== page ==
About a month ago, Greg Piefer’s father had chest pains. He went to the hospital and told doctors he was having problems with his heart again. They gave him an EKG and said he was fine.
But they didn’t give him a test that would have used tracers, non-harmful radioactive particles often used a stress test to identify heart disease.
Two weeks later, Piefer’s dad was rushed back to the hospital with severe pain. Doctors found a near blockage in an artery known as the “widow’s maker,” which often leads to death.
“He went two weeks rolling the dice with his heart, and it was stupid,” Piefer, CEO of Monona-based SHINE Medical Technologies, told members at a Wisconsin Technology Council luncheon Tuesday. “They could’ve done this test that has almost no negative consequences, almost no cost.”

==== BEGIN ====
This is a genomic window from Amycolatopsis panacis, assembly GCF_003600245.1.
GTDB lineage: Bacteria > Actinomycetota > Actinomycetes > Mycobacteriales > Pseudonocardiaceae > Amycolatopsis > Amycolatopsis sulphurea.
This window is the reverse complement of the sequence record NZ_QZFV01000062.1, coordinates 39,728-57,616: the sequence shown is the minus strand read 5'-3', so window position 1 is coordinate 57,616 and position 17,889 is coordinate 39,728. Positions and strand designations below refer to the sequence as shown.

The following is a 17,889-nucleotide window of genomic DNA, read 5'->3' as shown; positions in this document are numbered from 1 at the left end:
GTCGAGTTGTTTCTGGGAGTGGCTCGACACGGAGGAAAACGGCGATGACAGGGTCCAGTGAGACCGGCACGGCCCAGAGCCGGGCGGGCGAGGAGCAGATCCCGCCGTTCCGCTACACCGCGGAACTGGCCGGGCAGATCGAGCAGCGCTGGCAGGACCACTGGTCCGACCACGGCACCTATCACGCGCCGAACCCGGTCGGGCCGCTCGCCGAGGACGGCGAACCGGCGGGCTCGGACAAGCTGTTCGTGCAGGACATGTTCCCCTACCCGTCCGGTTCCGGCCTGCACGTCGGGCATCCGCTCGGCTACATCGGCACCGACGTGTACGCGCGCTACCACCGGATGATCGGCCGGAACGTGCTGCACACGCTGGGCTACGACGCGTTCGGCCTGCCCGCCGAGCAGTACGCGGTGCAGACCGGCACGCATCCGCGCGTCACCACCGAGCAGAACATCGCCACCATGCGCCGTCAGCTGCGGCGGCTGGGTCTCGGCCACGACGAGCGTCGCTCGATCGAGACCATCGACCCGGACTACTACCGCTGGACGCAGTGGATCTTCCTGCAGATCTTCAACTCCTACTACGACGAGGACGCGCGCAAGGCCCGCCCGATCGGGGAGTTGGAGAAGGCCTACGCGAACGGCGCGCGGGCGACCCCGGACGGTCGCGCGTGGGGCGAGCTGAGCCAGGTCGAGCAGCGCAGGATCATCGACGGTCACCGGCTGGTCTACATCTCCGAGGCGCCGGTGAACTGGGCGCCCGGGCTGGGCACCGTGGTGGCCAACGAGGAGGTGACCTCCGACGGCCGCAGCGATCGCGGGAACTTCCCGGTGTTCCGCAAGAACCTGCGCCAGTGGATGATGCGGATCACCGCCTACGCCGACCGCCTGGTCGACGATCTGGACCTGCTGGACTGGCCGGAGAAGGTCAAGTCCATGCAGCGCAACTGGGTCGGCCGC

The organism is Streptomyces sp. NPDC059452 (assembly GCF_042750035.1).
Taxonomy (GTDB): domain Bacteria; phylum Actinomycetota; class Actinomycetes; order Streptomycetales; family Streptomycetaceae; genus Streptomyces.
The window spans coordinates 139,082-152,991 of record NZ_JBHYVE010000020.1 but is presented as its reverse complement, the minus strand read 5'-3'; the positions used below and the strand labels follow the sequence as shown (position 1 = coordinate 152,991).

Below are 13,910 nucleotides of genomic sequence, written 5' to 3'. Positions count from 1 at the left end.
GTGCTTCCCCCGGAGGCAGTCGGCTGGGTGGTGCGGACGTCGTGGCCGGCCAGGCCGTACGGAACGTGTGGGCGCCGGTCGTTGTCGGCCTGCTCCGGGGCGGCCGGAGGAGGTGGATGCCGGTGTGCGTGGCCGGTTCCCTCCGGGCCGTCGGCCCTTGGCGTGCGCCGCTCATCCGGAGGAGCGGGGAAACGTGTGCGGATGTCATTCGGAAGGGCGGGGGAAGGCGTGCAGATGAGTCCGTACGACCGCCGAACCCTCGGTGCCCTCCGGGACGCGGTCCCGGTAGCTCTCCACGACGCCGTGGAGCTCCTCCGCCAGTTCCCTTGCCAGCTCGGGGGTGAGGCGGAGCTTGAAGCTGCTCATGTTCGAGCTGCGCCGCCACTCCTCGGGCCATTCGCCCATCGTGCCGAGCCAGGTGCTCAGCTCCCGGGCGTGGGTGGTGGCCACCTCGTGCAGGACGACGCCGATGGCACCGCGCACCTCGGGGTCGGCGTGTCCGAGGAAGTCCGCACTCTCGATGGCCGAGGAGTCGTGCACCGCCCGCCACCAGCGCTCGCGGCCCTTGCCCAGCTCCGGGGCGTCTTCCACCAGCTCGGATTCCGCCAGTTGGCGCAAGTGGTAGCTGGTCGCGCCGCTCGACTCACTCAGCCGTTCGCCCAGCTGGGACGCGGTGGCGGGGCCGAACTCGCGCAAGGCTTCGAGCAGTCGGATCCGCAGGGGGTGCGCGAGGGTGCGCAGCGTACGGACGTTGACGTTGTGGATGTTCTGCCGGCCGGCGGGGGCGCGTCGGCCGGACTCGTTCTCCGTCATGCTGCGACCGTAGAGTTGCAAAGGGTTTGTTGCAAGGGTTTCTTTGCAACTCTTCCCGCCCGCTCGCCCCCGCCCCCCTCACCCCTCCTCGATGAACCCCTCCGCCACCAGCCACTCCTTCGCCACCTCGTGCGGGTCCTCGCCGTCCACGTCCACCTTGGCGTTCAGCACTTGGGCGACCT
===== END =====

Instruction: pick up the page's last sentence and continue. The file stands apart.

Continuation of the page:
Piefer suspects part of the reason his dad didn’t receive diagnostic imaging was due to shortages of Molybdenum-99, a radioisotope that decays into technetium-99m, which is used in medical imaging. Demand fell after the last shortage and hasn’t recovered.
SHINE aims to change that, with a goal of producing nearly one-third of the world’s need for Molybdenum-99. That amounts to about two grams of the material per year. There are more than 40 million medical imaging procedures that use the radioisotope each year, half of which happen in the United States, according to Piefer. Read the full Wisconsin Health News story here.